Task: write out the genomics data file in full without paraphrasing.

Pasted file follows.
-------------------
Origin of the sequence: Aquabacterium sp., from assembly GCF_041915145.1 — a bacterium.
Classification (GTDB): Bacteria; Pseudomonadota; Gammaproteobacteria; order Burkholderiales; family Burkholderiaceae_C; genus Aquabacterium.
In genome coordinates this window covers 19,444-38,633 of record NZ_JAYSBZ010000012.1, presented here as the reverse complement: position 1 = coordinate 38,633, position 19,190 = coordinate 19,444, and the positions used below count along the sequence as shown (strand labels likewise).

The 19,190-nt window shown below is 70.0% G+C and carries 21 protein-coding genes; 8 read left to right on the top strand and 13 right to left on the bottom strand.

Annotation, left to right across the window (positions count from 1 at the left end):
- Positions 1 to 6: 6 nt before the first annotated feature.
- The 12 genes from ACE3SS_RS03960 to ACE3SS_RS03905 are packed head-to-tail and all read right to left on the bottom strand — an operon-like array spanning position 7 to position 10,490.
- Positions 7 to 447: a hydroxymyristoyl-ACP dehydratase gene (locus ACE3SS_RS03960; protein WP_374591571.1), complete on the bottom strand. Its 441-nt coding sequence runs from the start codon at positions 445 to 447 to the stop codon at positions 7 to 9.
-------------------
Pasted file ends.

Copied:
Origin of the sequence: Aquabacterium sp., from assembly GCF_041915145.1 — a bacterium.
Classification (GTDB): Bacteria; Pseudomonadota; Gammaproteobacteria; order Burkholderiales; family Burkholderiaceae_C; genus Aquabacterium.
In genome coordinates this window covers 19,444-38,633 of record NZ_JAYSBZ010000012.1, presented here as the reverse complement: position 1 = coordinate 38,633, position 19,190 = coordinate 19,444, and the positions used below count along the sequence as shown (strand labels likewise).

The 19,190-nt window shown below is 70.0% G+C and carries 21 protein-coding genes; 8 read left to right on the top strand and 13 right to left on the bottom strand.

Annotation, left to right across the window (positions count from 1 at the left end):
- Positions 1 to 6: 6 nt before the first annotated feature.
- The 12 genes from ACE3SS_RS03960 to ACE3SS_RS03905 are packed head-to-tail and all read right to left on the bottom strand — an operon-like array spanning position 7 to position 10,490.
- Positions 7 to 447: a hydroxymyristoyl-ACP dehydratase gene (locus ACE3SS_RS03960; protein WP_374591571.1), complete on the bottom strand. Its 441-nt coding sequence runs from the start codon at positions 445 to 447 to the stop codon at positions 7 to 9.